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What's New at NCTR?

NCTR’s new work with the Mississippi Department of Education to launch the nation’s first state-run residency was featured in Ed Week’s Teacher Beat blog. CEO Anissa Listak said: "It shows a really significant commitment to teacher quality from the state on down. You've got the state, to the district, to the university, on down to teachers and students in classrooms. That kind of vertical alignment between practice and policy isn't something we've seen before in this intentional way."

The Mississippi Teacher Residency was also featured in the Hechinger Report’s Mississippi Learning, which focuses on school improvement efforts in the state.

Partner Update

Tracey Pendley, a fourth-grade teacher at Burgess Peterson Academy in Atlanta is the 2020 Georgia Teacher of the Year. Tracey’s roots in the residency model run deep: she trained at the Urban Teacher Education Program at the University of Chicago, and now works as a mentor for CREATE Teacher Residency Program in Atlanta. For the past three years, Tracey has been a core instructor for CREATE residents at its Summer Resident Academy. Congratulations Tracey!

Reports

Experienced, well-credentialed teachers have a positive impact on achievement, particularly for students of color. Inexperienced, under-credentialed teachers have the opposite effect. A new report, “California’s Positive Outliers: Districts Beating the Odds,” published by the Learning Policy Institute notes that teacher residencies are an effective strategy to combat this problem.
Featured News

Residencies Featured in Presidential Campaign Platforms

Presidential candidates Julian Castro and Sen. Kamala Harris have made the residency model a key component of their education policy proposals.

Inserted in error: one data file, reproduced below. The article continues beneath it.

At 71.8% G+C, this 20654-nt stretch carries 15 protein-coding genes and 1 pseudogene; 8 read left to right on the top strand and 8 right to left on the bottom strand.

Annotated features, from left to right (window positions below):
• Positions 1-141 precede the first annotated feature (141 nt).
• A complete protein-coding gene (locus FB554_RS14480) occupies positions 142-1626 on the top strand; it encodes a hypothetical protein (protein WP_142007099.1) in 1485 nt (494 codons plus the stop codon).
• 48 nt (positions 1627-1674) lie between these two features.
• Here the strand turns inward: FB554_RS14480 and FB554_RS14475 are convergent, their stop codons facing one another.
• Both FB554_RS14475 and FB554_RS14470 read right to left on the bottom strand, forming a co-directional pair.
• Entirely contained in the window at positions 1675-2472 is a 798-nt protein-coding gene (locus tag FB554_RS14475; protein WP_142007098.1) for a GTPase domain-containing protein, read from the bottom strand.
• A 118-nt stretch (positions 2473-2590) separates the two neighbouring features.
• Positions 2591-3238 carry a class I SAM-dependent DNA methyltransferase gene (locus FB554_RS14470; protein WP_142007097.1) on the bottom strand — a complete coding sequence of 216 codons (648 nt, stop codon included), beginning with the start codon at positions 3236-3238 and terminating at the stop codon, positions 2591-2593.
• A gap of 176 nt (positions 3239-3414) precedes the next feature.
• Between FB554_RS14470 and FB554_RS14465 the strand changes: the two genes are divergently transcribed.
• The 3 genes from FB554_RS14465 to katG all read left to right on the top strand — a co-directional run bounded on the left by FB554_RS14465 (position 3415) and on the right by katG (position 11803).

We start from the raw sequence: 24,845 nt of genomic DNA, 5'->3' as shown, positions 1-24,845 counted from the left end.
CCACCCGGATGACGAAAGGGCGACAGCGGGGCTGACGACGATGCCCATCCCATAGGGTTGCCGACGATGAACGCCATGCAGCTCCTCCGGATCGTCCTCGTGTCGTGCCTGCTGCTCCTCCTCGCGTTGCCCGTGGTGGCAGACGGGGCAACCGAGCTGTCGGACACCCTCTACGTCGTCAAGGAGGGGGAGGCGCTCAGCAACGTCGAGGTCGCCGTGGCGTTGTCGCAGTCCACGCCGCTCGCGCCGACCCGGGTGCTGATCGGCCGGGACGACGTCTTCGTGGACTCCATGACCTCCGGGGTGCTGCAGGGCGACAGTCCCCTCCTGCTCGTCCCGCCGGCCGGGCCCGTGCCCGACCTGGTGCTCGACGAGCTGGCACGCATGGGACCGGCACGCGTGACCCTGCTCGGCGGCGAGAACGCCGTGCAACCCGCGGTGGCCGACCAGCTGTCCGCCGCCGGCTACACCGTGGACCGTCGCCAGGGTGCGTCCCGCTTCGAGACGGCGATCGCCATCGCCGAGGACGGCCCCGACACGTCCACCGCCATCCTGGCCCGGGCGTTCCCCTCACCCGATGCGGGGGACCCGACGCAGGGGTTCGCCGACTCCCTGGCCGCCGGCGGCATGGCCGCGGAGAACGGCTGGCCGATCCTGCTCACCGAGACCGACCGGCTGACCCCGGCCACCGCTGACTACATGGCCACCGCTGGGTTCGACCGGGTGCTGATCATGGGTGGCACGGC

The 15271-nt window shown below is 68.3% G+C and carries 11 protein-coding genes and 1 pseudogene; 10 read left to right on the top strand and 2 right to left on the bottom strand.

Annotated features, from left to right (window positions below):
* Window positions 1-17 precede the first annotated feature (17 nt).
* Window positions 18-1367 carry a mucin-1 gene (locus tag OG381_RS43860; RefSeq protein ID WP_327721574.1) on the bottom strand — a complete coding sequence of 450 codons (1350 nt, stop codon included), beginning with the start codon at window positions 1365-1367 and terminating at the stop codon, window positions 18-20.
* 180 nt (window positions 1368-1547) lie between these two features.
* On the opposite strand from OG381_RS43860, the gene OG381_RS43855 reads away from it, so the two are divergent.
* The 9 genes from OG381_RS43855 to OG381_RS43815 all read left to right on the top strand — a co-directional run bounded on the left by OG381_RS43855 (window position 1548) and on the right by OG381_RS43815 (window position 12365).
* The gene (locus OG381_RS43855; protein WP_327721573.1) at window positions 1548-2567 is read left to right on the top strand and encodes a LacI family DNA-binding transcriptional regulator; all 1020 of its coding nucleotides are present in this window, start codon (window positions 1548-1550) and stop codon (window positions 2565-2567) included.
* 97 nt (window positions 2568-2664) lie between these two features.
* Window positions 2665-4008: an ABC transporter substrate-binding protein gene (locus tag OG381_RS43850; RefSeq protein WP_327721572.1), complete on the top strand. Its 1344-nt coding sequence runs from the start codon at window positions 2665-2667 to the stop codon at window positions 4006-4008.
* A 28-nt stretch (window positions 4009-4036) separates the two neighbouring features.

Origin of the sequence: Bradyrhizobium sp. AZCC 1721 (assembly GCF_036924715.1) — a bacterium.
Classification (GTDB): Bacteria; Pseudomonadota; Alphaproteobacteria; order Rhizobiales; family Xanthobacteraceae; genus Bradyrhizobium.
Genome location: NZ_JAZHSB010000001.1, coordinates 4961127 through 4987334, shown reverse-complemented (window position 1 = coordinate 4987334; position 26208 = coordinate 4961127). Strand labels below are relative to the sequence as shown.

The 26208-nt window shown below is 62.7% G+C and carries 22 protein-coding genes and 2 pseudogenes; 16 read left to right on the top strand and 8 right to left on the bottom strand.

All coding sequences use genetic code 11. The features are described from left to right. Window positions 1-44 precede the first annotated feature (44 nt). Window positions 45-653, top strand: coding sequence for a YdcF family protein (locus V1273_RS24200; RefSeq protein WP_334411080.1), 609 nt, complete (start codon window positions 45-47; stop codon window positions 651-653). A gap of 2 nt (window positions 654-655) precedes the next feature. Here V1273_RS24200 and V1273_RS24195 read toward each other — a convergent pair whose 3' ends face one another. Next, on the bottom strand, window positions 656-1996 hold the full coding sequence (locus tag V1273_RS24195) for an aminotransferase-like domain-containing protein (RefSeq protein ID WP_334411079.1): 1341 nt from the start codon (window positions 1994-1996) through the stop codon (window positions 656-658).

Castro’s plan would be the most expansive, calling for the creation of a national teacher residency program that would fund one-year residencies to help “local students and professionals” who intend on making a life-long commitment to teaching. Castro’s “People First Education” plan calls for integrating residencies into teacher preparation programs at Minority Serving Institutions in order to support hiring and retention of teachers of color. Further, the plan prioritizes residencies for high-need, underserved communities through placement and training, and would support individuals and mentors in these programs with direct grants and stipends for up to five years.

Castro’s focus on residencies falls under the “Elevating the Profession of Teaching” portion of the plan which also includes tax credits to help boost teacher take home pay, support for unions, and school facility and infrastructure improvements.

Kamala Harris has made improving teacher pay the central idea of her education policy proposal and her platform calls out teacher and principal residencies, mentoring and induction programs for new teachers, and programs to help encourage teacher diversity. Her campaign told Ed Week that Harris would make additional funding–“billions,” perhaps–available to fund the new and expanded programs. The plan would also include a multibillion-dollar investment in evidence-based programs that elevate the teaching profession. Half of this funding would be dedicated to historically black colleges and universities and other minority-serving institutions.

Harris wants teachers who work in underserved communities to be paid more than other comparable professionals in their state. The goal is to reduce turnover, and to attract talented young teachers and experienced educators.
In the News
Maine is the first state to ban Native American school mascots
Bangor Daily News
Gov. Janet Mills signed a bill barring any public school or university from using Native American mascots, names and imagery.
Philanthropists Backing Away From Education Reform
The 74
A new report contends that philanthropy appears to be shifting away from the core education issues that defined the past decade.
Urban Superintendents Want More Ways To Get Teachers In Classrooms
St. Louis Public Radio
Tough certification requirements make it difficult for St. Louis schools to move teacher’s aides and other support staff into classroom positions. The St. Louis Teacher Residency is noted as a solution.
            
Please note that the articles and events in the NCTR E-Blast do not reflect the opinions of our organization, but rather represent information that we believe will be relevant to you and your programs.

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